Change in school calendar causes headaches for parents - KWWL - Eastern Iowa Breaking News, Weather, Closings

Change in school calendar causes headaches for parents

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DUBUQUE (KWWL) -

A change in state law aimed at giving school districts more flexibility is creating headaches for some eastern Iowa parents.

Prior to the 2014-15 school year, all school districts had to measure their calendar by days, which Iowa code defined as containing at least 5.5 instructional hours. If a school started late or let out early for severe weather, for example, and didn't hit that 5.5-hour minimum, that day did not count toward the 180-day rule.

Starting this year, Iowa is allowing districts to measure the school calendar by the required minimum of 180 days or by a minimum 1,080 hours. The new law also added half an hour to the definition of a school day, which must now contain at least six hours of instructional time. The Iowa legislature approved this change during the 2013 session, and it went into effect this year.

Dubuque is one of the school districts now measuring the school year by hours.

In doing so, it added a one-hour late start every Friday for teacher development.

Some parents, including Dubuque mom Chris Fuerst, aren't happy about the change.

"I have to work, I'm a single parent and it's a hardship for me," Fuerst said.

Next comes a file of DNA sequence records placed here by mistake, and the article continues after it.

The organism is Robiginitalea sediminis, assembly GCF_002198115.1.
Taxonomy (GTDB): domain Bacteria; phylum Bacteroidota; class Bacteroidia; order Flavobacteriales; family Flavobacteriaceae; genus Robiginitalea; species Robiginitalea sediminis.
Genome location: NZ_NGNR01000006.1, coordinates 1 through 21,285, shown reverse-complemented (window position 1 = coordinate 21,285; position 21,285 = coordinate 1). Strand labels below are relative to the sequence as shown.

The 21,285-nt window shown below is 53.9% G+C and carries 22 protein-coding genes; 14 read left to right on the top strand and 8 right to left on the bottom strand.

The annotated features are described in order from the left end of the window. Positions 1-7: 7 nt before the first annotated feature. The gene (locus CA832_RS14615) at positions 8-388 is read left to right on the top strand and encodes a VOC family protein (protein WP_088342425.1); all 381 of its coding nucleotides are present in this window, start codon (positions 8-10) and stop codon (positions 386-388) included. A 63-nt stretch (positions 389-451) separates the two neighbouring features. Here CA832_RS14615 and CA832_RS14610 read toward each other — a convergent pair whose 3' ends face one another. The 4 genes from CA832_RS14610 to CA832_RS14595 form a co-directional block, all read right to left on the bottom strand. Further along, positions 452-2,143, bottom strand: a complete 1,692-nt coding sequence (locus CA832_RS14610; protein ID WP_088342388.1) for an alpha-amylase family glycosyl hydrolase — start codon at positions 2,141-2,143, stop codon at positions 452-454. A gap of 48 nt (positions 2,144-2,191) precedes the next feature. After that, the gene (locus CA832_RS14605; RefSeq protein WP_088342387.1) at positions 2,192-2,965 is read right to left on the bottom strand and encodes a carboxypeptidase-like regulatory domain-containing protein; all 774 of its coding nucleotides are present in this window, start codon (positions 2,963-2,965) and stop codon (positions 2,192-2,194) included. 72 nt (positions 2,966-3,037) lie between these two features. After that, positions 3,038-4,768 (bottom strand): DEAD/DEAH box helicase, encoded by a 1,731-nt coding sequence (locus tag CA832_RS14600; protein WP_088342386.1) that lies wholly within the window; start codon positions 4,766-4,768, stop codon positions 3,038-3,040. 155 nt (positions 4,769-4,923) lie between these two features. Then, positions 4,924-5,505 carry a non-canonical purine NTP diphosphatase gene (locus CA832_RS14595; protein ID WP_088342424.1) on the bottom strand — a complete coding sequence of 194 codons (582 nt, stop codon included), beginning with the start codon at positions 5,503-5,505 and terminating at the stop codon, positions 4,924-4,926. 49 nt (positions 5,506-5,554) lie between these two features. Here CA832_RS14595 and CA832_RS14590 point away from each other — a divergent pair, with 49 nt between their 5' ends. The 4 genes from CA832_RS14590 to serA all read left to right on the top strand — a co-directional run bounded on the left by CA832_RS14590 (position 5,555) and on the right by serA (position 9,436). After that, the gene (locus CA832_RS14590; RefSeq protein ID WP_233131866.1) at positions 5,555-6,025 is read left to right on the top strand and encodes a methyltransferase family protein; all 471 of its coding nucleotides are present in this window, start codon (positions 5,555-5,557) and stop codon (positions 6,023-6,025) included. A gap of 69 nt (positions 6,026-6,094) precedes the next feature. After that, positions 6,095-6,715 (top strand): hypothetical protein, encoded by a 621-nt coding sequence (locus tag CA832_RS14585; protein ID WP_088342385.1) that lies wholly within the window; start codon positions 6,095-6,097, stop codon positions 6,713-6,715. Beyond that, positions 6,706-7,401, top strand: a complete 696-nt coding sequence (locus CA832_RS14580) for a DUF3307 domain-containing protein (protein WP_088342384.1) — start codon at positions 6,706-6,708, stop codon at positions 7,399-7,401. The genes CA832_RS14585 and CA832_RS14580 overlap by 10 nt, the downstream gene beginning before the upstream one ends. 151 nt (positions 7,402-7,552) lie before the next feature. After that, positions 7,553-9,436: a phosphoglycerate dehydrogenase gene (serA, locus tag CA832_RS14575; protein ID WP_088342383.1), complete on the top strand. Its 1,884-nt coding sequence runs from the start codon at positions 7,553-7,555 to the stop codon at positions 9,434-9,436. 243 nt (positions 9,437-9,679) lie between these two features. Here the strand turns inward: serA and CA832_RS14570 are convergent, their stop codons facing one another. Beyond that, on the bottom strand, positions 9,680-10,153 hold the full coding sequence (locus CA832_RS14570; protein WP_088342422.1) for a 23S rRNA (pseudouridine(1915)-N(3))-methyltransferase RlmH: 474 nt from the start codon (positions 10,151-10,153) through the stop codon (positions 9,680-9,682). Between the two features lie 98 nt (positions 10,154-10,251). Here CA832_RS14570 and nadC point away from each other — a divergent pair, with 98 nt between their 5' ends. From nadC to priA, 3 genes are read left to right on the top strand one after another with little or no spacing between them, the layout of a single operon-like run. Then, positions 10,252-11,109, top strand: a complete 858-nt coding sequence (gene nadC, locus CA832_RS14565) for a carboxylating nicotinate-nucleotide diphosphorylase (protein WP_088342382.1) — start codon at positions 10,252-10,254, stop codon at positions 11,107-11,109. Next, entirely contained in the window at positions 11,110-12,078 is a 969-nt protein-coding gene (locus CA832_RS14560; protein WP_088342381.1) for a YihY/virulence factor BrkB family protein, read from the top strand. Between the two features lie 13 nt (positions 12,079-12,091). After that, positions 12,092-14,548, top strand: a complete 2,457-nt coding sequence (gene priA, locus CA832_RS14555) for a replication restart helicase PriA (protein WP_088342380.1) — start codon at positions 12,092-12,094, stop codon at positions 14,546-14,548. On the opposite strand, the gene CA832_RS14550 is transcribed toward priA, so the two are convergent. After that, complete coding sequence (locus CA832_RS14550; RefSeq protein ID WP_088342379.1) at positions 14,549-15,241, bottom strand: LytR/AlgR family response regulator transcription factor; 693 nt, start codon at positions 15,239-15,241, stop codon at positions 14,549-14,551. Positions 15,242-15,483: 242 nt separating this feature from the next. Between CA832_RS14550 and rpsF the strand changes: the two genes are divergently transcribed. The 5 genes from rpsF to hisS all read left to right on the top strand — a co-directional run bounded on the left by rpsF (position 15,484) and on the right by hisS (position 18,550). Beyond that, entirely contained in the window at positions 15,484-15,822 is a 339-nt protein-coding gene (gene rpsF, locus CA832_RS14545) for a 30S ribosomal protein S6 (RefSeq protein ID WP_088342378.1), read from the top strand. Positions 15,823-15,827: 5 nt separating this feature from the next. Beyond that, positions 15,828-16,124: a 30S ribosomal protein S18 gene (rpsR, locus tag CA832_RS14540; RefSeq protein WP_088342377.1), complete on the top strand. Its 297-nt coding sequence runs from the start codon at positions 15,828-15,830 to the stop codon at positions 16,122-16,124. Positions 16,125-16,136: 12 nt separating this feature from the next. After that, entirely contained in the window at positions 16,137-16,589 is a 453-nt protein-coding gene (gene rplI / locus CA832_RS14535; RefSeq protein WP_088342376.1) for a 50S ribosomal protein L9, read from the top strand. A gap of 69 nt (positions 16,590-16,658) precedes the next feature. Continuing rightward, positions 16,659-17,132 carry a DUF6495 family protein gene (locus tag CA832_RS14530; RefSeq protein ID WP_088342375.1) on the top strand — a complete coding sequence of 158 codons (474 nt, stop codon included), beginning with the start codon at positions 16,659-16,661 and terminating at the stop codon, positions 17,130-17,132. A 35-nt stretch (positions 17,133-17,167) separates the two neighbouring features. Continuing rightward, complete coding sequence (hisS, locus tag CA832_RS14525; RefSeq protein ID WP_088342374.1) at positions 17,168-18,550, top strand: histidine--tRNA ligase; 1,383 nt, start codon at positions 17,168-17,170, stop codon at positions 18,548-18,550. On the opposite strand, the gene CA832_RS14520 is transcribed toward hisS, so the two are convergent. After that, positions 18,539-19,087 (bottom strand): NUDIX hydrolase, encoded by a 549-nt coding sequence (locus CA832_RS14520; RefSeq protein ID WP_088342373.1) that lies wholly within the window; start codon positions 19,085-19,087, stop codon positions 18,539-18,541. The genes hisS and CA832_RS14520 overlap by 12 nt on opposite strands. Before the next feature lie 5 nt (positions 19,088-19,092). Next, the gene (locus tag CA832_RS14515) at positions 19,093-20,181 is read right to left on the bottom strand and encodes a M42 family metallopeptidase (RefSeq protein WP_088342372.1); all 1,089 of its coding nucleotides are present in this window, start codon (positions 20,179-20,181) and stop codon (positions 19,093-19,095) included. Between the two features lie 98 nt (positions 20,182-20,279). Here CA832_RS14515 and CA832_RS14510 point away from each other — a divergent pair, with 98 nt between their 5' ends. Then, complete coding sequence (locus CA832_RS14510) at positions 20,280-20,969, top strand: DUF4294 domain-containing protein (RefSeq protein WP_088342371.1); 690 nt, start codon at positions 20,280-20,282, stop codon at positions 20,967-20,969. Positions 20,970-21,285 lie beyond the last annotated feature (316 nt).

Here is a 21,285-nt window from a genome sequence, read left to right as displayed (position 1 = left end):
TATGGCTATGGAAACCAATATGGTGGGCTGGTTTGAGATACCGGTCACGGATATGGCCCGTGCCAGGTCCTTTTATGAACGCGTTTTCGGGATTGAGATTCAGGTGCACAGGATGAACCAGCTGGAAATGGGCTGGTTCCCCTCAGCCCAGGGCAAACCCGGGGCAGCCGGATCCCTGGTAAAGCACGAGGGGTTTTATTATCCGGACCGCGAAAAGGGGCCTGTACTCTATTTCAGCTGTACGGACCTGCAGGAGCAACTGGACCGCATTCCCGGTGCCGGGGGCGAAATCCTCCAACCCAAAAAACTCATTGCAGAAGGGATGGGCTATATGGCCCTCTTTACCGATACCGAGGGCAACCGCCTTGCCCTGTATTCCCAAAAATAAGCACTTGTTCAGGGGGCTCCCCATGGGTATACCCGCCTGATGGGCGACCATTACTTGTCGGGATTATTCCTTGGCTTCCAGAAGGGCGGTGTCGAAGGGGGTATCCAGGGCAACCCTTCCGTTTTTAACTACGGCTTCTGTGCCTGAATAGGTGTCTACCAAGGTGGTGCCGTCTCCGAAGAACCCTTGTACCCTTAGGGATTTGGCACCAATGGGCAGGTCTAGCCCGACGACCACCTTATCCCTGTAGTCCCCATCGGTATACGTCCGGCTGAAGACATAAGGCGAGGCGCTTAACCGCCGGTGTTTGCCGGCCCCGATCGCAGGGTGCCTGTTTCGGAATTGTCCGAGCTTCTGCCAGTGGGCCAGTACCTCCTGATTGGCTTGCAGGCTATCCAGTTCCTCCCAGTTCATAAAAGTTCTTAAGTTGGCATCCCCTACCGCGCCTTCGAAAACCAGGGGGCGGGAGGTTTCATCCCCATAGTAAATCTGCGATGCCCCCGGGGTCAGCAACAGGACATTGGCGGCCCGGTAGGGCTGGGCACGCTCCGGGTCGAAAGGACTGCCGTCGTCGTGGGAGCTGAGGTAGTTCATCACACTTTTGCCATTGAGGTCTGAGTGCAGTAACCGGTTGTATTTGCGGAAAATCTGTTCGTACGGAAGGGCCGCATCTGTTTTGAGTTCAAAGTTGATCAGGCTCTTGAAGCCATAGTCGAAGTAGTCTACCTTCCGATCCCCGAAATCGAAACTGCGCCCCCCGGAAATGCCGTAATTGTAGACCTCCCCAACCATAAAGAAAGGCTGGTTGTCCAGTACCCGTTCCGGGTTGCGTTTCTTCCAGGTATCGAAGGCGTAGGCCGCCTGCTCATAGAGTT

Her 10-year-old son Noah normally takes the bus to Irving Elementary, but on Friday mornings, Fuerst will now have to pay extra and drop him off at Irving for before-school programming -- just so she can get to work on time.

"My son doesn't do well with changes," Fuerst explained. "He is on the autism spectrum, and just the whole change that, 'This day you're going to go on the bus, this day you're going to go to school and this day you're going to go to daycare somewhere else.' It's hard on him."

School calendar changes made at district headquarters have also put some extra pressure on area childcare centers.

Hills and Dales Childcare Center director Lis Ernst said the demand for Friday morning transportation is higher than she can accommodate.

"On Friday, we have more kiddos that need transportation," Ernst said. "We just have a limited amount, and so that's hard because sometimes we have to say, 'No, we can't serve you.' And that's hard for us, too, to turn down families that need the services."

That brings the story back around to Fuerst, whose son attends Hills and Dales.

"There's more of a demand for the van, so therefore there's no spots open for my son," Fuerst said.

She has her fingers crossed this will all work out.

Dubuque used to have occasional late starts during the school year. Ernst said one benefit to having these new weekly late starts is kids will now be able to settle into a consistent routine.

The Dubuque Community Y and St. Mark Youth Enrichment both provide before- and after-school programming at the district's elementary schools. Both programs come with some costs.

Mary Dahlin is in charge of the Y's program and said she's seen an increase in registrations for just Friday mornings, as working parents try to find childcare for their kids on the weekly late-start day. Dahlin said there's no cap to the number of kids who can participate, so parents shouldn't worry about the program running out of spaces.

Dubuque's public and private schools share school buses, which poses a problem for Holy Family Catholic Schools, since they opted not to add a weekly late start. Holy Family Catholic Schools spokesperson Kathy Klauer said parents must find their own way to school on Friday mornings. The busing partnership continues as normal, however, on Friday afternoons.

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